Portfolio Company Spotlight

The Beauty (and Challenge) of Developing RNA-Targeting Medicines

March 2020  For decades, companies have developed small molecule and antibody drugs that specifically target proteins, adjusting their signals – up or down – to alleviate symptoms or, in some cases, cure disease.

While this approach has produced many effective medicines, it has limits. Some disease-associated proteins are simply not druggable – they’re difficult to get at or offer no pockets for small molecules to bind.

Illumina Ventures company Ribometrix is taking a different approach – targeting the RNA that helps make those proteins. Intervening at the RNA level, upstream from protein synthesis, could provide a vast new set of drug targets and potentially even mitigate drug resistance, a major problem for cancer and anti-infective therapies.

“Up until now, pharmaceutical companies and biotechs have been narrowly focused on protein pathways,” said Wouter Meuleman, Principal at Illumina Ventures. “But Ribometrix is looking at a different pathway altogether, the one that goes from DNA, through RNA to create these proteins. Targeting RNA to modulate disease could be a gamechanger.”

The Challenge

Ribometrix may be one of just a few companies developing RNA-targeted small molecule drugs, and there’s a reason for that – the technical challenges are tremendous.

“This has never been done before, so we have to create an entirely new way of conducting drug discovery,” said Ribometrix CEO Mike Solomon, PhD. “RNA and proteins have very different personalities. We couldn’t just create a team of people who had worked exclusively on proteins their entire careers. We had to combine the knowledge and talents of scientists with drug discovery expertise and RNA researchers.”

Ribometrix began when co-founders Kevin Weeks, PhD, and Katie Warner, PhD, developed a new technique to create three-dimensional RNA images. When Solomon saw those pictures, he immediately grasped the potential.

“I was struck by how much the three-dimensional structure of RNA looked like a protein,” said Solomon. “It had pockets, and it looked like you could put small molecules in them. That's when a bell went off in my head – this is how we want to drug RNA.”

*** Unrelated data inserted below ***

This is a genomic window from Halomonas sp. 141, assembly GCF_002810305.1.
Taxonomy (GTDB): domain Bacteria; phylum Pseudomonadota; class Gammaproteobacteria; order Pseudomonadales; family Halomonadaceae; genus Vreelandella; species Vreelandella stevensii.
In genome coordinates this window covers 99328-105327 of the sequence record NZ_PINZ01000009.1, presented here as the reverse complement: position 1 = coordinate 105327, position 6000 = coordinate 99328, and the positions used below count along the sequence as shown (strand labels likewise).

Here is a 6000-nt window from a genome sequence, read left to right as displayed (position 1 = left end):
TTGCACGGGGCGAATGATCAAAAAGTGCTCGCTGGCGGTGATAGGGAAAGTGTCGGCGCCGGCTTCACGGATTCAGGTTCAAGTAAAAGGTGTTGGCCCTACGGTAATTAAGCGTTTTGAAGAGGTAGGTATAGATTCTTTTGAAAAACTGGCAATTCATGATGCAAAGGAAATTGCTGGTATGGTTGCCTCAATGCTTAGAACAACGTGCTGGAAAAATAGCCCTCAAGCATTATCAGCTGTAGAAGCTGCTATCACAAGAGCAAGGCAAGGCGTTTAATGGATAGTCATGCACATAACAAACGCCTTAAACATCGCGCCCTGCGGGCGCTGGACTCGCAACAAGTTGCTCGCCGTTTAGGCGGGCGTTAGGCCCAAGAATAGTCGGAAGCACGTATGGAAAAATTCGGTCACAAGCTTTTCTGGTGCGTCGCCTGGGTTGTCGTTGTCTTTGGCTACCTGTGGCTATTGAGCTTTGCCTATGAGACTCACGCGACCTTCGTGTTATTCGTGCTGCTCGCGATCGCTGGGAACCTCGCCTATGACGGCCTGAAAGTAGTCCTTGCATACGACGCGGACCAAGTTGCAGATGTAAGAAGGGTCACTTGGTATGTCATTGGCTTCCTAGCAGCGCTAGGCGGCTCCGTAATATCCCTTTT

Starting with the 3-D images, Ribometrix isolates parts of the molecule that could be druggable, creating what they call an RNA screening construct. Researchers then conduct high-throughput screening, using a technique called affinity selection mass spectrometry. 

Ribometrix has embraced a number of assay techniques that had previously been used with proteins, adapting them to RNA. The team also develops functional assays that determine whether the small molecules binding to the target RNA are actually inhibiting protein production.  


RNA-based drug discovery is indication-agnostic, giving Ribometrix the freedom to target virtually any condition. Right now, the company is focusing on oncology. In addition to offering a favorable regulatory environment, RNA therapeutics could profoundly benefit patients whose cancers have become resistant to more traditional therapies.

“Kinase enzymes are big targets in multiple cancers,” said Solomon. “Typically, you inhibit the enzyme in its coding region, which can mutate and become resistant. We would be targeting the RNA in its non-coding region, and that could prevent translation of the mutated, drug-resistant protein.”

In addition, the company is partnering its RNA drug discovery platform with  pharmas and biotechs. Ribometrix recently began a collaboration with Vertex Pharmaceuticals to develop RNA-targeting drugs. Solomon looks forward to expanding to other companies.

“We have our own program in oncology, which we will progress into the clinic, and we are partnering with other companies to tackle different indications,” he said. “We believe the way we are managing RNA drug discovery – taking this rigorous approach to identify three-dimensional structures in the RNA – is going to be absolutely critical to getting actionable data and moving these programs into animal models and ultimately patients.”